The death toll from violence last week in Ethiopia’s northern Amhara region has risen to at least 50, residents said on Tuesday, amid tensions in the area between the country’s two largest ethnic groups, the Oromo and Amhara.

Thousands of people took to the streets of Amhara’s regional capital Bahir Dar and other towns on Tuesday to protest against the killings, footage from the state-run Amhara Media Corporation showed.

National elections are approaching in June and several regions in Ethiopia are plagued by political and ethnic violence. Political reforms after nearly three decades of iron-fisted government have emboldened regional powerbrokers, who are challenging Prime Minister Abiy Ahmed’s party in a bid to secure more resources and power for their own groups.

A local official said on Monday that clashes had killed at least 18 Oromo people in the Oromiya Special Zone, an area in Amhara with a majority Oromo population.

On Tuesday, residents of the town of Ataye said the number of dead was higher and included Amhara security personnel. Houses were burnt in the fighting, according to two men who asked not to be identified for fear of reprisals.

“On Saturday and Sunday alone I collected 18 bodies of civilians, including women and children. They were killed with firearms, machetes, and some were stabbed. They are all Amharas and some even were people that I knew,” a government employee who lives in the town, and who is an Amhara, told Reuters by phone.

The employee added that he had personally helped recover the bodies of 14 personnel belonging to the Amhara regional government’s security forces. He said attackers had gathered around the town last Wednesday, ahead of the clashes.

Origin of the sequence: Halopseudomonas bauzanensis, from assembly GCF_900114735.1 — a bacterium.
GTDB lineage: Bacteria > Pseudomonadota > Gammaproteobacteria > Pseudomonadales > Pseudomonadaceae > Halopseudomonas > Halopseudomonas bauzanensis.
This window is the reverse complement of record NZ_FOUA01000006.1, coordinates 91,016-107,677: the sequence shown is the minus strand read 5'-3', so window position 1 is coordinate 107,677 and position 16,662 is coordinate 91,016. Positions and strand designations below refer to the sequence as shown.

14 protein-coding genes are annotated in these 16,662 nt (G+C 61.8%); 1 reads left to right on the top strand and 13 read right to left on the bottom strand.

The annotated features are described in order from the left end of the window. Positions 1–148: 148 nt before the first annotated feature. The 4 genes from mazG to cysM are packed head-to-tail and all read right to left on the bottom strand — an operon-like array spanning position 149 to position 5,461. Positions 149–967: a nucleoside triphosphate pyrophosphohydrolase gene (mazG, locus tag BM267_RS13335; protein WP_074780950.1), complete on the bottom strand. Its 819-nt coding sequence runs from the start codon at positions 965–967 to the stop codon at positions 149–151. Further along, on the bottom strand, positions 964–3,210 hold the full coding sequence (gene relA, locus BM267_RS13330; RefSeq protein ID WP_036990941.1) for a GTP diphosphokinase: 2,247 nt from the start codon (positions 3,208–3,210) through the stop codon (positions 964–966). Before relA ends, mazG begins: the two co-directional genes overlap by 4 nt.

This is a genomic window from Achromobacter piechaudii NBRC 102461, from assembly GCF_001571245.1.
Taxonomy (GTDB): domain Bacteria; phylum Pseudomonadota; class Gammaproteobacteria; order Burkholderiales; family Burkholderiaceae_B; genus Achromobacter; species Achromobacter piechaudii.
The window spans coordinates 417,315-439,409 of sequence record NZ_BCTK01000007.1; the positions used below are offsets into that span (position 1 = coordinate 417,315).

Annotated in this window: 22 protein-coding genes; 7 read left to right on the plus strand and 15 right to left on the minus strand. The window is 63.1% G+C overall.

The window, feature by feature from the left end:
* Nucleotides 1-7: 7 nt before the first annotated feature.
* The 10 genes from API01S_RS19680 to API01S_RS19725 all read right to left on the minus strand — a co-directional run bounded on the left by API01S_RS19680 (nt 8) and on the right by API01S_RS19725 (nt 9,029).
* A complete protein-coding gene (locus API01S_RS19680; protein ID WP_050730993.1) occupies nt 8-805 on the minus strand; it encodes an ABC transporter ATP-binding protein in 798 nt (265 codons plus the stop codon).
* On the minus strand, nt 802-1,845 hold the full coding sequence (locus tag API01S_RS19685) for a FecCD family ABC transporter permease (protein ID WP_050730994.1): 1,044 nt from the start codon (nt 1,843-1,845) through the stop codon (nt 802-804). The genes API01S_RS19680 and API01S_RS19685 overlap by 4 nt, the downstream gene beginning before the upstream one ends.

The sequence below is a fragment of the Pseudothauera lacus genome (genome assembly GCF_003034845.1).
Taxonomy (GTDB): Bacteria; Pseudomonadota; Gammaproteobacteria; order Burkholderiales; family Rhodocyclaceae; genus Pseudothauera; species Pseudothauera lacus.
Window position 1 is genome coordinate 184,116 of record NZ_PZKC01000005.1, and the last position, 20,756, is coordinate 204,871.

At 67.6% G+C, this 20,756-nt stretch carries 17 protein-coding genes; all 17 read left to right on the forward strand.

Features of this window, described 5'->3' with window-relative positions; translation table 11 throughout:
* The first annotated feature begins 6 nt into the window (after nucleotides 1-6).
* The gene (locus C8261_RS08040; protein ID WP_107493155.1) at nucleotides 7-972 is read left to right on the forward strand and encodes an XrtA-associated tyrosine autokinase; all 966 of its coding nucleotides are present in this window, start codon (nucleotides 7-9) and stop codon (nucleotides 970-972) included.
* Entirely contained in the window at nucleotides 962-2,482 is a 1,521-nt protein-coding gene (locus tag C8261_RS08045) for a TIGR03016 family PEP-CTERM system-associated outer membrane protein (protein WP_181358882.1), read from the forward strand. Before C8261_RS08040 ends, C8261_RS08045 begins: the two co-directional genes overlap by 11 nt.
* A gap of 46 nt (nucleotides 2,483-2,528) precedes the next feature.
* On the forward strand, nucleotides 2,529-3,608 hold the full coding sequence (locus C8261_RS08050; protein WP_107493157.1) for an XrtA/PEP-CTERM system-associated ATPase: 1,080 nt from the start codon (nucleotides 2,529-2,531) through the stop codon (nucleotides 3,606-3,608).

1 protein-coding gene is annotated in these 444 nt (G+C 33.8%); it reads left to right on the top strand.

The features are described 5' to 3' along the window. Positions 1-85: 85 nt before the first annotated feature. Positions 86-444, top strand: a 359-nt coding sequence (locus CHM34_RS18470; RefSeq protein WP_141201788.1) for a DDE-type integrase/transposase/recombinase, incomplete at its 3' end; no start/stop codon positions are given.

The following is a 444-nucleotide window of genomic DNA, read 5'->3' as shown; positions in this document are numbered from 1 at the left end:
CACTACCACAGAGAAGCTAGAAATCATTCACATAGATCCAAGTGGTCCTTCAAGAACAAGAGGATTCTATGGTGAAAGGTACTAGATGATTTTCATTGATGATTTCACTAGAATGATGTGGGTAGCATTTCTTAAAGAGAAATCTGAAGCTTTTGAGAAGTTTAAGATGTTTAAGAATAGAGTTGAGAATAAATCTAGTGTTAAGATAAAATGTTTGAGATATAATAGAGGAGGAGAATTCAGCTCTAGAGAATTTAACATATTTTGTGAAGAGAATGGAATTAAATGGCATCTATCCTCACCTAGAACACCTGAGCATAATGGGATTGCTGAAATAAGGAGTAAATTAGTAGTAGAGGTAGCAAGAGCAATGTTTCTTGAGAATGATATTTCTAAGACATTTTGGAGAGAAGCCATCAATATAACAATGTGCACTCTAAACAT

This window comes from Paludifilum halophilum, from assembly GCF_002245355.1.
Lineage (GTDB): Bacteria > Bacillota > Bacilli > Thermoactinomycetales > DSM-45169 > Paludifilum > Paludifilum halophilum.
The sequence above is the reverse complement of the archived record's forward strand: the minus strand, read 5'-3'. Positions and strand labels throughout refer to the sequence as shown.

“We know some of them, who are our Oromo friends and are residents of the town. I have seen them fighting alongside a group that was well equipped. They were all Oromos,” he said.

A second resident said he had seen at least 20 bodies around Ataye, including those of his friends. Both men asked not to be named to avoid possible reprisals. It was unclear if the 20 might be some of the same bodies seen by the first resident.

“The attackers were wearing an old camouflage uniform which used to be worn by the army. Many houses are torched and you can hardly see any house that hasn’t been affected,” the second resident said.

Ali Hassen, an Oromo resident from the Oromiya Special Zone, said machineguns had been used in the fighting and blamed the violence on unnamed regional leaders fanning the flames.

“We all need peace. It is just a language difference and there is nothing wrong with the people. The problem is from above,” he said.